Architectural Example
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This brief course covers the fundamentals of Amazon MSK, including what the service is, how it works, and how to provision an Amazon MSK cluster. You will also be guided through how Amazon MSK fits into a functional architecture.

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Learning Objectives

  • Learn about the Amazon MSK service and how it works
  • Learn how to provision an MSK cluster
  • Understand how Amazon MSK fits into a functional architecture

Intended Audience

This lecture is perfect for anyone with no previous knowledge of Amazon MSK, who wants to learn more about the service, as well as those who are interested in taking the AWS Certified Data Analytics - Specialty (DAS-C01) Certification.


To get the most out of this course, you should have a basic general understanding of cloud computing, preferably with Amazon Web Services experience. It would also be beneficial to have some basic knowledge of streaming data services such as Amazon Kinesis and Apache Kafka.


I think one of the best ways to really understand how a service works is to see how it fits into a functional architecture. Let's take a look at a serverless example from Amazon that utilizes Amazon MSK.

Pretend that we are a business that deals with the public a lot, and we need to know what is currently trending on the minds of our customers and the world at large. It might be beneficial to create some kind of application that can pull Twitter and perform sentiment analysis on hashtags or read through tweets to explore commonalities.

Take a look at this architecture. Here we have a system that utilizes Amazon MSK, AWS Glue, Amazon Redshift, and displays all of the relevant information gathered from these services using Amazon QuickSight for creating functional graphs. With the setup, we can use Twitter as a data producer and read through all public hashtags to see what's currently trending on the platform.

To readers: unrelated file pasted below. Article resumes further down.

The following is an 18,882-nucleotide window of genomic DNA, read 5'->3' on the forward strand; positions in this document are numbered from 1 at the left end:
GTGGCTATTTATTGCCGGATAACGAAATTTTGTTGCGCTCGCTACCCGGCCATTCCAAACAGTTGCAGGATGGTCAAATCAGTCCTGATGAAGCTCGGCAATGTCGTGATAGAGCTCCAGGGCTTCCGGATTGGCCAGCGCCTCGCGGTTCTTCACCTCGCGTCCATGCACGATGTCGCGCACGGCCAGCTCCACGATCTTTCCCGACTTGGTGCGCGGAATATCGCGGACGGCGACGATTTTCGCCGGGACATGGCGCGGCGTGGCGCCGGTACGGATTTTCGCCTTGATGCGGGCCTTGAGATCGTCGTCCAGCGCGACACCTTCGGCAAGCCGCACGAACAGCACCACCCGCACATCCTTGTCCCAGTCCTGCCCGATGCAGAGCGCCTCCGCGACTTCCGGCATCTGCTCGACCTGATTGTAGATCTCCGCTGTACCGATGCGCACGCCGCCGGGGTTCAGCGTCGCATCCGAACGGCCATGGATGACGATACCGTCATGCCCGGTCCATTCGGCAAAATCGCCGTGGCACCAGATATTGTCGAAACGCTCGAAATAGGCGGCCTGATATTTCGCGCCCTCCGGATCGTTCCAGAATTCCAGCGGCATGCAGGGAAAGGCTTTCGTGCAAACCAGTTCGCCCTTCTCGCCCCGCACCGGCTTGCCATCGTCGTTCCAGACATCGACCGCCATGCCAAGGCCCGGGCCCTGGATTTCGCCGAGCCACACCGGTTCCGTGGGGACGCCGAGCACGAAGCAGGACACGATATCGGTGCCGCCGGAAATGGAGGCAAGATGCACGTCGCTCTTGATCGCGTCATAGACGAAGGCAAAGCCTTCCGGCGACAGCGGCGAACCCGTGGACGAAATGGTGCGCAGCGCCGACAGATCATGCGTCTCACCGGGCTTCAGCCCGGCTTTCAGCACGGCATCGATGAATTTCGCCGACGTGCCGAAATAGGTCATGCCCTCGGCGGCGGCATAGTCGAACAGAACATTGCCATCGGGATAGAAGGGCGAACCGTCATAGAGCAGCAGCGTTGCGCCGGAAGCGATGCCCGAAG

Let's take a moment to explore the role that each of these services play. Amazon MSK, this service, as we discussed already, acts as a staging area for all of our data. Amazon MSK makes sure the information we receive stays in the order we obtain it and doesn't disappear or self-destruct in any way. Now it is important to state that MSK is mostly just the landing pad for data and requires a producer to push information into it.

In this example, we can use a Apache NiFi to configure and pull data from Twitter. However, you can use any mechanism of your choice. AWS Glue then acts as a data consumer and is able to pull information from Amazon MSK. Glue can perform streaming ETL, extract to transform load, to take the raw data, convert it into something meaningful, and push it in the Amazon Redshift. Redshift is simply the data warehouse solution that will work well to hold all of our data.

And finally, QuickSight can be used to query and visualize your data that was stored in Amazon Redshift. It can show your results is line charts, tables, pie charts, bar graphs, and word clouds. This is extremely valuable for making decisions and gleaning information from your data. And there we have it, a simple architecture that pulls data from Twitter and allows you to visualize and make meaningful decisions on hashtags for future use.

About the Author

William Meadows is a passionately curious human currently living in the Bay Area in California. His career has included working with lasers, teaching teenagers how to code, and creating classes about cloud technology that are taught all over the world. His dedication to completing goals and helping others is what brings meaning to his life. In his free time, he enjoys reading Reddit, playing video games, and writing books.